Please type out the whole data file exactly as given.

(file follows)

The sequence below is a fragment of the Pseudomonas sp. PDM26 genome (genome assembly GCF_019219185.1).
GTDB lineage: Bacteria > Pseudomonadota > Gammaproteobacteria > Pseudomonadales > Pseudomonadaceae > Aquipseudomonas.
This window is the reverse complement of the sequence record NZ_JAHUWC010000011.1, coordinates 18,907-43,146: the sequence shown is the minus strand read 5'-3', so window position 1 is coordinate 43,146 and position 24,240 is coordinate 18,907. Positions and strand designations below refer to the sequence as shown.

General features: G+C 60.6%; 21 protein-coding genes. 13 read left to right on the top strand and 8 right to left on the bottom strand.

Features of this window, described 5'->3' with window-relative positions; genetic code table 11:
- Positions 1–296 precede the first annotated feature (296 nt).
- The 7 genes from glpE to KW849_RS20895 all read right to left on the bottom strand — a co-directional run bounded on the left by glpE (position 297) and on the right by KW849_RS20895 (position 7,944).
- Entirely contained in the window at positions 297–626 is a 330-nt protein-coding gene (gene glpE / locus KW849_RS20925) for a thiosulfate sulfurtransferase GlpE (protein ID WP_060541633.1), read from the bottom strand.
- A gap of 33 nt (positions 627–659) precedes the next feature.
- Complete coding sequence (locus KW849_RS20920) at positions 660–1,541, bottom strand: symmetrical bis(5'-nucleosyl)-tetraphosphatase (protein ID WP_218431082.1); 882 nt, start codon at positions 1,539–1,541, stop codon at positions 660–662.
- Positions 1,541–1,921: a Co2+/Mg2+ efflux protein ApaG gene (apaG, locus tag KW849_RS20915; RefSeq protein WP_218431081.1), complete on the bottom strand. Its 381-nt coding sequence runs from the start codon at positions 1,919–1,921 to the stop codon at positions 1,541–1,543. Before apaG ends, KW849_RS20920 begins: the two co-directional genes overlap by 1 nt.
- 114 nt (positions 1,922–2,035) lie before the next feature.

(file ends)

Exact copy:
The sequence below is a fragment of the Pseudomonas sp. PDM26 genome (genome assembly GCF_019219185.1).
GTDB lineage: Bacteria > Pseudomonadota > Gammaproteobacteria > Pseudomonadales > Pseudomonadaceae > Aquipseudomonas.
This window is the reverse complement of the sequence record NZ_JAHUWC010000011.1, coordinates 18,907-43,146: the sequence shown is the minus strand read 5'-3', so window position 1 is coordinate 43,146 and position 24,240 is coordinate 18,907. Positions and strand designations below refer to the sequence as shown.

General features: G+C 60.6%; 21 protein-coding genes. 13 read left to right on the top strand and 8 right to left on the bottom strand.

Features of this window, described 5'->3' with window-relative positions; genetic code table 11:
- Positions 1–296 precede the first annotated feature (296 nt).
- The 7 genes from glpE to KW849_RS20895 all read right to left on the bottom strand — a co-directional run bounded on the left by glpE (position 297) and on the right by KW849_RS20895 (position 7,944).
- Entirely contained in the window at positions 297–626 is a 330-nt protein-coding gene (gene glpE / locus KW849_RS20925) for a thiosulfate sulfurtransferase GlpE (protein ID WP_060541633.1), read from the bottom strand.
- A gap of 33 nt (positions 627–659) precedes the next feature.
- Complete coding sequence (locus KW849_RS20920) at positions 660–1,541, bottom strand: symmetrical bis(5'-nucleosyl)-tetraphosphatase (protein ID WP_218431082.1); 882 nt, start codon at positions 1,539–1,541, stop codon at positions 660–662.
- Positions 1,541–1,921: a Co2+/Mg2+ efflux protein ApaG gene (apaG, locus tag KW849_RS20915; RefSeq protein WP_218431081.1), complete on the bottom strand. Its 381-nt coding sequence runs from the start codon at positions 1,919–1,921 to the stop codon at positions 1,541–1,543. Before apaG ends, KW849_RS20920 begins: the two co-directional genes overlap by 1 nt.
- 114 nt (positions 1,922–2,035) lie before the next feature.